Technique 2: Metadata-based SSH keys

The second technique uses metadata permissions to add an SSH public key to an instance or project, enabling SSH to an instance you weren’t initially able to access. 

The concept of using existing permissions to create new and unauthorized accesses is a well known adversarial technique. Google Cloud offers a number of ways to lock down this permission, but an organization that chooses to use metadata-based SSH keys should consider metadata permissions as the equivalent of providing access to the core content on an instance.

How to execute



Permissions required

  • Add SSH Keys to Project Metadata
    • compute.projects.setCommonInstanceMetadata on the project
    • iam.serviceAccounts.actAs on the project
  • Add SSH Keys to Instance Metadata
    • compute.instances.setMetadata on the VM

How to prevent

The best way to lock down this technique is to use OS Login so that SSH keys are not stored in instance metadata. Cloud Administrators can set the project or instance metadata field ‘enable-oslogin’ to True to turn this on.

Google also offers an Org Policy to enforce OS Login (constraints/compute.requireOsLogin) for all instances at the Project, Folder, or Org level. Google’s Security Command Center can also alert organizations on any workloads that are vulnerable to this misconfiguration.

Another way to block this is to prevent VMs from accepting SSH keys that are stored in project metadata by blocking project SSH keys from VMs. This is done by setting the ‘block-project-ssh-keys’ to True on the VM. This permission is also detectable in Google’s Security Command Center as a potential vulnerability to help strengthen your Organization’s posture.


Technique 3: Serial console

While serial access is turned off by default across Google Cloud, having metadata access to an instance can enable you to turn it on in order to access the previously unauthorized instance. Similar to the metadata SSH Key technique above, without an Org Policy security guardrail in place, metadata permissions need to be managed by the cloud administrator as providing access to the core content on an instance.

How to execute

The first step is to enable access to the serial console at Project or Instance level.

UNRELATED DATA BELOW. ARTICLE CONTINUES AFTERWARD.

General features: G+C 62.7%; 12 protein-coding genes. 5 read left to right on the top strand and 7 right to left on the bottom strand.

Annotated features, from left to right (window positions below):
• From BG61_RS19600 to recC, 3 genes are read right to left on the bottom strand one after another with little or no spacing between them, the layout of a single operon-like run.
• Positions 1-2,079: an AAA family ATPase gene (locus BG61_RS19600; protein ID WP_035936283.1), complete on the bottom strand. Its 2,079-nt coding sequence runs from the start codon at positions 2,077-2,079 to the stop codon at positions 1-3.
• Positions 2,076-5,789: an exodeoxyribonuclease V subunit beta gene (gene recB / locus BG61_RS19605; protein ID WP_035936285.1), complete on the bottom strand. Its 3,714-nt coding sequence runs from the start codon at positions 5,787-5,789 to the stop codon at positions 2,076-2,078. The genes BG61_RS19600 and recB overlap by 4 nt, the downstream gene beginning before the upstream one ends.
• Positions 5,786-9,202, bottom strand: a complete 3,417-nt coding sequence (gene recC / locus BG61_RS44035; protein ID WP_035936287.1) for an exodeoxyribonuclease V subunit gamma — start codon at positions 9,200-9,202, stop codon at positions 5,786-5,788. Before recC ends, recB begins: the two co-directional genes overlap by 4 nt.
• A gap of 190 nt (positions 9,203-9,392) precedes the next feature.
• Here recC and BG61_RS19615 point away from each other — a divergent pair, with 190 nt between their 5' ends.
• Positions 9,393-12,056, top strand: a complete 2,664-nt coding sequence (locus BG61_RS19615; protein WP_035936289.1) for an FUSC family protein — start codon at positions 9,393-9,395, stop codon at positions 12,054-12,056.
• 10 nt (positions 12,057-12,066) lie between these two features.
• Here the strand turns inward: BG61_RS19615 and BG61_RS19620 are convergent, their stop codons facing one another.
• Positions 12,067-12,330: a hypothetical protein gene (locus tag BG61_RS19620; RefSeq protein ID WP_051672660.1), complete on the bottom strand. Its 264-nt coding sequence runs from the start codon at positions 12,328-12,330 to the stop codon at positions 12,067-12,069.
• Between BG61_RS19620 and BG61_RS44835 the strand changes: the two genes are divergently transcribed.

• For a Project

  • For a VM Instance

Once access is enabled, you just need to connect to the serial console for access.


Permissions required

  • compute.instances.setMetadata on the VM if enabling interactive access on a specific VM
  • compute.projects.setCommonInstanceMetadata on the project, if enabling interactive access for all VMs in the project
  • iam.serviceAccountUser role on the Instance’s service account

How to protect and detect

Similar to the metadata SSH Key technique, the best method for locking this down is to set an Org Policy to prevent Serial Port access from being turned on with constraints by using compute.disableSerialPortAccess. This can be implemented at the Project, Folder, or Org level depending on your Org’s security posture. Security Command Center will also detect when the permission is enabled.

Key takeaways

Each of the permissions listed in Palo Alto Networks’ blog have genuine utility for cloud administrators and users. Snapshots are a critical backup tool, while metadata SSH Key and Serial Console are extremely useful access mechanisms for certain organizations and users.

From a security perspective, it is critical to balance the operational utility of these permissions with the potential access they provide by ensuring that your IAM roles and permissions are locked down to the least privilege principle to accomplish their task.

Google Cloud is dedicated to offering the tools and features to support our customers in accomplishing this task. We recently released Custom Org Policies to provide greater flexibility in establishing security guardrails, and we regularly update the vulnerability detection in Security Command Center based on our real-world threat data from Mandiant Threat Intelligence and our Threat Horizons reports.